By Sipho Shongwe
Last month, the National Commissioner of the Royal Swaziland Police (RSP), Isaac Magagula, revealed that cattle theft and cross-border cattle rustling has reached a crisis level in Swaziland.
He said the crisis needed urgent attention from all local law enforcement agencies and their counterparts in neighbouring states. The National Commissioner was addressing a joint meeting of the Swazi Police and the Republic of Mozambique Police held on March 31, 2014, at Siteki Hotel. Also present in that bilateral meeting was the Mozambique Police Commissioner, Doao Zeferine Zandamela, who was leading the Mozambique delegation. Magagula’s speech formed the headlines in the local electronic and print media.
During his speech, Magagula presented statistics which showed that cattle production and the Swazi economy were under threat due to this crossborder crime. Magagula said a total of 8 813 cattle were reported stolen in Swaziland during the last 36 months, with an estimated live value of E30 million. Magagula also revealed that the worst affected region in Swaziland was the Lubombo region where 3 335 cattle worth over E12 million were stolen during the same period. However, assuming that the stolen cattle were adult fat slaughter cattle, Your Friend estimates that the retail value of the stolen cattle meat is well over E105 million.
The National Commissioner also told the meeting that cattle thieves operating in the country have formed sophisticated syndicates who team up with other syndicates operating in neighbouring countries where cattle stolen in Swaziland are sold.
The National Commissioner lamented the lack of fear that cattle rustlers were operating under and the great financial losses and misery caused to both large and small-scale farmers, adding that this has also become a serious threat to the economic stability in Swaziland.
However, the National Commissioner revealed that the objective of the bilateral meeting between Mozambique Police, RSP and Umbutfo Swaziland Defence Force (USDF) was to formulate strategies on how the security forces can cooperate to effectively combat this crime.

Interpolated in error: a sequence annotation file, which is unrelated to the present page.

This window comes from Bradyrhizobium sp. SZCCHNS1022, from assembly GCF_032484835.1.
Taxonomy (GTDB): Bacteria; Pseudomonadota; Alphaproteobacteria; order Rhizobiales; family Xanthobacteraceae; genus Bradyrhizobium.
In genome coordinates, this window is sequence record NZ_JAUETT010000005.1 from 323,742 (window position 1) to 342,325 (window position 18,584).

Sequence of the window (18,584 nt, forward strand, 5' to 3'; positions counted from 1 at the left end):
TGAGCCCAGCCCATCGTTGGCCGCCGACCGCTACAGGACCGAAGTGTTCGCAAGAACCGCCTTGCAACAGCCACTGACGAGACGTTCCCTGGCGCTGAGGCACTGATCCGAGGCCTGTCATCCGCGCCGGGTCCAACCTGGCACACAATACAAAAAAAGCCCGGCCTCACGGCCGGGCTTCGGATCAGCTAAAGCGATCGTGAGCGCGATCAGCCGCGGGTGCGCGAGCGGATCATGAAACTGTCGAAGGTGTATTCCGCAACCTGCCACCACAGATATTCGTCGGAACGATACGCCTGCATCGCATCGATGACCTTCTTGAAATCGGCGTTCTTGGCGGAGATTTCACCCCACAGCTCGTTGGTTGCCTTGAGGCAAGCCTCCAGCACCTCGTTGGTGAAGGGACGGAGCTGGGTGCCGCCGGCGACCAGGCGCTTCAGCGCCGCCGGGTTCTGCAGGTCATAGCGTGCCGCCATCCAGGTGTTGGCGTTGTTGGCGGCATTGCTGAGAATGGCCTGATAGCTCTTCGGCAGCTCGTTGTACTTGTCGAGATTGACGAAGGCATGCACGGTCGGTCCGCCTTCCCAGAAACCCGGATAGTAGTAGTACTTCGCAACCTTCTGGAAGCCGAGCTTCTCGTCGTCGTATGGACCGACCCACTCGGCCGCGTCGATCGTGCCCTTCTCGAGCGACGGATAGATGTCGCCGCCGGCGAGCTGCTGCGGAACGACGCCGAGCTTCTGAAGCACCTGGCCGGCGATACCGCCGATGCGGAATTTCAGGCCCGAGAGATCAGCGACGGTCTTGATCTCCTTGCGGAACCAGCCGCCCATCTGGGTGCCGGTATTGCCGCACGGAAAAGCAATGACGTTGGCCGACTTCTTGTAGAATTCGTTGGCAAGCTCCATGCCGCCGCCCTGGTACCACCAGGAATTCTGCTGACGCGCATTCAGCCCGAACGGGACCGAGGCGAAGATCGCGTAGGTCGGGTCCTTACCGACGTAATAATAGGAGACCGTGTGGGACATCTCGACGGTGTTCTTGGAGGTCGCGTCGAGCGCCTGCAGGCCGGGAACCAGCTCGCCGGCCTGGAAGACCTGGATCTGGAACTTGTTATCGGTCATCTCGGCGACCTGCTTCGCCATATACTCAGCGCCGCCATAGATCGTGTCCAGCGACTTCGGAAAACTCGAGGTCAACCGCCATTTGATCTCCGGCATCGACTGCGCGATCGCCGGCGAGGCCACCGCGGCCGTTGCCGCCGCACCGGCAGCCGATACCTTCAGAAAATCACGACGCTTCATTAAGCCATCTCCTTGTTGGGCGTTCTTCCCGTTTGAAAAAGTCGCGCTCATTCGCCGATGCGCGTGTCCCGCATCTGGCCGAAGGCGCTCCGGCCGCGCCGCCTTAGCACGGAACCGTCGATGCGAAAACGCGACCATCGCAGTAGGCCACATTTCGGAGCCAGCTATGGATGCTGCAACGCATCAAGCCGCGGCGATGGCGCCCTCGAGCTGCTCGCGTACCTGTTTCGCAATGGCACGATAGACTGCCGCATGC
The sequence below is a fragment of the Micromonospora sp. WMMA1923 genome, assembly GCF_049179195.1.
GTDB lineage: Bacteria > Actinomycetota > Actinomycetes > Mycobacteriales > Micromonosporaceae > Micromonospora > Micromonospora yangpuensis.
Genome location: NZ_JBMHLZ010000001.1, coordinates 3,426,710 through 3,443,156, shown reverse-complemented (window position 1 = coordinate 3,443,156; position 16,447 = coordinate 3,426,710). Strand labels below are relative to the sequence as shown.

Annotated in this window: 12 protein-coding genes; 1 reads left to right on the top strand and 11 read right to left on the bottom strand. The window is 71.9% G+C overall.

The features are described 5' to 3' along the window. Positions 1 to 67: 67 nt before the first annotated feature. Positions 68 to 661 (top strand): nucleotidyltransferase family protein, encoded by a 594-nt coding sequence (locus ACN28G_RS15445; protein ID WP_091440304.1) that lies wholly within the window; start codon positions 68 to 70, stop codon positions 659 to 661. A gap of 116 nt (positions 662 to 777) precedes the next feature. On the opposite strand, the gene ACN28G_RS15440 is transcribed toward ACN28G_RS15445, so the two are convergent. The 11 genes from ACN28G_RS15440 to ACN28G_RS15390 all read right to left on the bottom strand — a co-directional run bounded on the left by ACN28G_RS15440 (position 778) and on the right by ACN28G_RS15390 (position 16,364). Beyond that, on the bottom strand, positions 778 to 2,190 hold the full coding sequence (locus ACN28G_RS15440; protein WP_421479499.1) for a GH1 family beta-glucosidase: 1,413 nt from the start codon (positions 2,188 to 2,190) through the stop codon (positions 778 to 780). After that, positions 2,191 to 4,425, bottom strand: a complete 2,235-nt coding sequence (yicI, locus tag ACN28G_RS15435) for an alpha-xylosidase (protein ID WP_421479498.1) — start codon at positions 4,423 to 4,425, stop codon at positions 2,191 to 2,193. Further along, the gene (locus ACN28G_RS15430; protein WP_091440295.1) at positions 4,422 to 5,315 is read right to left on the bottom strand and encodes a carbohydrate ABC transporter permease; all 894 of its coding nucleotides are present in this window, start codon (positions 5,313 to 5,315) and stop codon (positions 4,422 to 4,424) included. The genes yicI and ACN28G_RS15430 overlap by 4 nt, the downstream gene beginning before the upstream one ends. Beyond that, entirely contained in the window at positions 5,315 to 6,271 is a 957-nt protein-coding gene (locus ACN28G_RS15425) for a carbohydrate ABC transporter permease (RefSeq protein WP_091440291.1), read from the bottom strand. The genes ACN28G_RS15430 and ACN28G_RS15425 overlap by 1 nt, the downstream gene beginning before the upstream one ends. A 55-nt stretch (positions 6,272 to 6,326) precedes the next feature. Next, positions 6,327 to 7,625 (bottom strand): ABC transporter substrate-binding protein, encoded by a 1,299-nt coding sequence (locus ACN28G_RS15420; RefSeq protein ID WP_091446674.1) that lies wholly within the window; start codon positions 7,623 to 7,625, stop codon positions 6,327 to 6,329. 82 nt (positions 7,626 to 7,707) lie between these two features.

It was unfortunate, however, that Magagula did not tell the meeting how many people have been arrested and convicted of cattle rustling in Swaziland. It is amazing!
Five weeks after the Commissioner of RSP made the statement about the seriousness of cattle rustling in Swaziland, nothing visible is being done about this problem by relevant parties and stakeholders here. Farmers are losing their cattle in large numbers without a trace and there is very little they can do to protect their investment. Your Friend is appealing to the relevant parties to team up and do the following:
Ministry of Agriculture
One would like to appeal to the Ministry of Agriculture to be a leading advocate against cattle theft in Swaziland.
The ministry has got the tools to monitor cattle numbers and generate accurate reports of missing cattle in the kingdom. Your Friend would like to lobby the Ministry of Agriculture to team up with the RSP and sensitise the general public about livestock theft and what farmers can do to help eradicate this problem.
Your Friend would like to appeal to the Farmers Union in Swaziland to do its work and be the voice of farmers in the country. Pastures in Swaziland are invaded by invasive plant species and farmers cattle are stolen every day but we do not hear the union complaining. The Farmers Union is the one that should have raised the alarm about cattle rustling in Swaziland, not the police. The reason being it is their members who have lost E105 million during the last three years.
Furthermore, Your Friend would like to appeal to the Farmers Union to lobby Members of Parliament to force government to declare cattle rustling in Swaziland a disaster if security forces are failing to control it.
Members of Parliament
Your Friend had hoped that soon after Magagula’s statement, politicians would bang tables in both houses of Parliament demanding to know why they were not told that cattle theft in the country has reached a crisis level when they were debating the budget.
One assumes they would have allocated more money to the RSP to help them fight this undeclared war.
Furthermore, one would have expected members of Parliament from the Lubombo region and the Ministry of Agriculture portfolio committee to demand a special sitting of the House of Assembly to discuss and address this serious matter and find practical solutions.